Time for a real national health plan
Now that the U.S. Supreme Court has signed off on the Affordable Care Act, Congress needs to go back and create a decent national health care plan. The Affordable Care Act (A.C.A.), known as “Obamacare,” isn’t it.
It was important for supporters of the A.C.A. to support the court case while it was pending in order to establish that Congress is within its authority to create a national health care plan. But that doesn’t mean the nation must now live with the mess that the A.C.A. is.
From the beginning of this fight, neither side has been a source of good information or a source of a good lawmaking process. As Trudy Lieberman, who has provided the best news coverage of the A.C.A., wrote in the current Harper’s, the Democratic Party has reflexively defended A.C.A. “as cheerleaders,” and the Republican Party “has confined itself to disinformation and risible smears.”
The A.C.A. is the product of a dysfunctional Senate. Nevada’s Harry Reid failed to do anything about the silent filibuster before the health-care debate got underway. As a result, any single senator had the power to bring the whole lawmaking process to a halt, and several ersatz Democrats—Ben Nelson, Blanche Lincoln, Joe Lieberman—took full advantage of that sanity-challenged section of Senate process to screw up the A.C.A., withholding their essential 61st votes unless they were pampered and porked and satisfied.
In addition, Reid neglected to observe the lessons of the failed Clinton health care plan, chief among them to get the job done fast so that an endless debate could not be portrayed by critics as foreshadowing a complicated and bureaucratic program. As the Senate debate wore on month after month, public sentiment soured on the A.C.A.—and implementation of the program was pushed back.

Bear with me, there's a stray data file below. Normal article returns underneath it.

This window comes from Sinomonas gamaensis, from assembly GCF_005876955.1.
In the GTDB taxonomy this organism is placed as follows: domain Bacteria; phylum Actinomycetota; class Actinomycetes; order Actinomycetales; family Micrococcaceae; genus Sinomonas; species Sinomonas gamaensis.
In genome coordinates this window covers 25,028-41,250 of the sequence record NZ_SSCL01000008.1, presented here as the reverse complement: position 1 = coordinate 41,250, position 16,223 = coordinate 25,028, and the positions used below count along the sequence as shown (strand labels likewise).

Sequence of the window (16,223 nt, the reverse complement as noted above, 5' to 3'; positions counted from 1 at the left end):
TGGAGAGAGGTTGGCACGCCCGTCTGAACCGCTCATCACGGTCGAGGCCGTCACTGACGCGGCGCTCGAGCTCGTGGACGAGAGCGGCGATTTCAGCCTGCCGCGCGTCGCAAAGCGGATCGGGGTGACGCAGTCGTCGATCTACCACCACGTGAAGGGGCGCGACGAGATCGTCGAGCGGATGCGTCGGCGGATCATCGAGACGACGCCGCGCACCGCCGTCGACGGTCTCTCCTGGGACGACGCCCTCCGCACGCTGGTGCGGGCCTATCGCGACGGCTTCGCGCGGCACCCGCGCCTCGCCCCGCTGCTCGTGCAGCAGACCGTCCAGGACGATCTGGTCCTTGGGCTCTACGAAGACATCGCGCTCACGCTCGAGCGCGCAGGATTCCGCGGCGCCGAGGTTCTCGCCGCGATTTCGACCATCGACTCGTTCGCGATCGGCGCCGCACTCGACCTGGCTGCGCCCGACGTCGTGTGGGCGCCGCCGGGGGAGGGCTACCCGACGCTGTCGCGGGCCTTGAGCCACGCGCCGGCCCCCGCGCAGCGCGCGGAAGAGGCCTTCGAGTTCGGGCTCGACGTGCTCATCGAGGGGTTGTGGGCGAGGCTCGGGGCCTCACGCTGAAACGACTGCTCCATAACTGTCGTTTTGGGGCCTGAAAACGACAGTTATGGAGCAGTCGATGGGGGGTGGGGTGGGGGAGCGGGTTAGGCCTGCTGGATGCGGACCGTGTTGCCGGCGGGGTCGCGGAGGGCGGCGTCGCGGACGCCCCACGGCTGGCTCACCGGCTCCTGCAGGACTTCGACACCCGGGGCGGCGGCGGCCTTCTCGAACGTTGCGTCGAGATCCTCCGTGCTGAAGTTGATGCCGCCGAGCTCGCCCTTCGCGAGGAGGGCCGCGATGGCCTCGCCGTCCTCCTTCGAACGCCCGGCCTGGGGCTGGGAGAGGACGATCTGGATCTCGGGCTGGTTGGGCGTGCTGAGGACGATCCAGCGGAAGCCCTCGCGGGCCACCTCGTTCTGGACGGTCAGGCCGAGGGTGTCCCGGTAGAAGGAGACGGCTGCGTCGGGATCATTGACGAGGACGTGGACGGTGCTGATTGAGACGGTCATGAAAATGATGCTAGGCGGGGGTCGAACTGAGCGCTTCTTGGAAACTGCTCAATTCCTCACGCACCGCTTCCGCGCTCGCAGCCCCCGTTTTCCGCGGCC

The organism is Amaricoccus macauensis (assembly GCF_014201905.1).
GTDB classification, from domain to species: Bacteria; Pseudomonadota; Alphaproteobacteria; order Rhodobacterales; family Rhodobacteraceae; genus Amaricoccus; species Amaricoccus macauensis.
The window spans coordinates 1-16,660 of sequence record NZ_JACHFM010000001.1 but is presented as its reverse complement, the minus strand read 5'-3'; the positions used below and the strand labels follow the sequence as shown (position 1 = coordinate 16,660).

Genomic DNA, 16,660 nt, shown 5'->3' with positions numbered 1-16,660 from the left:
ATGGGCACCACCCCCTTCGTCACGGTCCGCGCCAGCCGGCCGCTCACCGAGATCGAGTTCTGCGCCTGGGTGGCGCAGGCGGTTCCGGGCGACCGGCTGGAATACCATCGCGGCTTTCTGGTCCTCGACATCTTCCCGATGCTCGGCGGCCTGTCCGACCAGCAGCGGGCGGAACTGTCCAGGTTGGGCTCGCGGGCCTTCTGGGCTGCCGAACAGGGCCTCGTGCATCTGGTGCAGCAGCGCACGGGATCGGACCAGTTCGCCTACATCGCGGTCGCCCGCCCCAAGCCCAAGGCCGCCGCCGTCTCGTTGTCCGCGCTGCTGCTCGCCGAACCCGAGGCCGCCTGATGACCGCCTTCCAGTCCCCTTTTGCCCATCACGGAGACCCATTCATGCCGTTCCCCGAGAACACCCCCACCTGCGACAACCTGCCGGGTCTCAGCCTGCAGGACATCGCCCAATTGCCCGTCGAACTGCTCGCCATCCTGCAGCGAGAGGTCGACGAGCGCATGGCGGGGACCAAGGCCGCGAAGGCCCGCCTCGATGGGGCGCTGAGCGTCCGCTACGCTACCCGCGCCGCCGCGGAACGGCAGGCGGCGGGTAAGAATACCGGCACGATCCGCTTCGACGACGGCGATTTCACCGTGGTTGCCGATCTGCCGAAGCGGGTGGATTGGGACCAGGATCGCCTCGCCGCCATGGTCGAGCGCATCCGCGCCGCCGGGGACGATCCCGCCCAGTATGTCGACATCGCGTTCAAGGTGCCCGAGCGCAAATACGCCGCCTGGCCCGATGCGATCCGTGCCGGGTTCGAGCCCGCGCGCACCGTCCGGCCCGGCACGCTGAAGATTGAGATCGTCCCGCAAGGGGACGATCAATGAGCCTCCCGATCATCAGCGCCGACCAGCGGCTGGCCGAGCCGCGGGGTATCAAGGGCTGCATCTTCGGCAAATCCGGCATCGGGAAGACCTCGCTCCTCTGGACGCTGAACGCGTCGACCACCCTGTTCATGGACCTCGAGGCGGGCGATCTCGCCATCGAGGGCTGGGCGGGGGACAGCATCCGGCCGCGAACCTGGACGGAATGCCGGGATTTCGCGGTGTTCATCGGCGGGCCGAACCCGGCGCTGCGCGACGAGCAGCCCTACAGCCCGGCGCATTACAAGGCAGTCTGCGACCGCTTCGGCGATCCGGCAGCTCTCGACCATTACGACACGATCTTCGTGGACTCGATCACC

By eliminating the public option and responding to the party’s new corporate funders, the Democrats ended up throwing the nation’s patients right back into the arms of those who helped create the problem in the first place—insurance companies. That left the trappings of managed care, including the little bureaucracies that every doctor’s office must have, in place. It was a massive betrayal. Further, the Democrats did little to free the health care system from the hold that drug manufacturers and hospitals have, leaving unfulfilled the promise that patients would control their own health care.
Finally, the Democrats failed to listen to their base. When major unions—the Teamsters, the United Food and Commercial Workers International Union, and Las Vegas-based UNITE-HERE—withdrew their support from the A.C.A., the Democrats yawned.
Trudy Lieberman has pointed out that there are indications that health care costs, instead of going down, are going up. Further, she writes, “Too many Americans are still excluded; the process of buying insurance remains incredibly complicated; there is little regulation throughout the country; and millions of people are saddled with huge out-of-pocket expenses and lack the coverage they need.”
The Republicans are never going to accept the idea of a national health care plan. But now the Democrats are saddled with a corresponding blind spot. Will they ever accept the idea that they haven’t solved the health-care problem? In case they haven’t noticed, all across the nation, people who used to complain about health care are now complaining about Democratic health care.
When the party gets its majority back, it needs to do the job right.